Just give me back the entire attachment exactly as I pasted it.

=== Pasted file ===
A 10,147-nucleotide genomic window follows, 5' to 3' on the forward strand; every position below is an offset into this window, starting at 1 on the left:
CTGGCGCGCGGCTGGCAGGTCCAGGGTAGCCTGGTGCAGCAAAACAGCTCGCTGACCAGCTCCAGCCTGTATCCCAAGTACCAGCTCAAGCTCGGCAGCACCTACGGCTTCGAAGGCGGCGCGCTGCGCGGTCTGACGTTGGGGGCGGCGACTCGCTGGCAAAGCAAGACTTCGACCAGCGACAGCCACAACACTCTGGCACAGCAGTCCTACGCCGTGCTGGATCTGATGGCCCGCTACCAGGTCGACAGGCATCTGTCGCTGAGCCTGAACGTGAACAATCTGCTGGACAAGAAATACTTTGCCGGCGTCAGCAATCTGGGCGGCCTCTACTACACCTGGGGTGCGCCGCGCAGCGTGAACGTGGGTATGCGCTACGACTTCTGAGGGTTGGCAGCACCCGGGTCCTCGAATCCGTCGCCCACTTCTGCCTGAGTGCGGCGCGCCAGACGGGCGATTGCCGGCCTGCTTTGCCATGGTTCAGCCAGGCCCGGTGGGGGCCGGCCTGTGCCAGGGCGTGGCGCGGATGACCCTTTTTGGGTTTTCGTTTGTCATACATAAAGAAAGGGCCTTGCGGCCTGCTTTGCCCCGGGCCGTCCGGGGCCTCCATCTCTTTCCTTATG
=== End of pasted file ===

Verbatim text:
A 10,147-nucleotide genomic window follows, 5' to 3' on the forward strand; every position below is an offset into this window, starting at 1 on the left:
CTGGCGCGCGGCTGGCAGGTCCAGGGTAGCCTGGTGCAGCAAAACAGCTCGCTGACCAGCTCCAGCCTGTATCCCAAGTACCAGCTCAAGCTCGGCAGCACCTACGGCTTCGAAGGCGGCGCGCTGCGCGGTCTGACGTTGGGGGCGGCGACTCGCTGGCAAAGCAAGACTTCGACCAGCGACAGCCACAACACTCTGGCACAGCAGTCCTACGCCGTGCTGGATCTGATGGCCCGCTACCAGGTCGACAGGCATCTGTCGCTGAGCCTGAACGTGAACAATCTGCTGGACAAGAAATACTTTGCCGGCGTCAGCAATCTGGGCGGCCTCTACTACACCTGGGGTGCGCCGCGCAGCGTGAACGTGGGTATGCGCTACGACTTCTGAGGGTTGGCAGCACCCGGGTCCTCGAATCCGTCGCCCACTTCTGCCTGAGTGCGGCGCGCCAGACGGGCGATTGCCGGCCTGCTTTGCCATGGTTCAGCCAGGCCCGGTGGGGGCCGGCCTGTGCCAGGGCGTGGCGCGGATGACCCTTTTTGGGTTTTCGTTTGTCATACATAAAGAAAGGGCCTTGCGGCCTGCTTTGCCCCGGGCCGTCCGGGGCCTCCATCTCTTTCCTTATG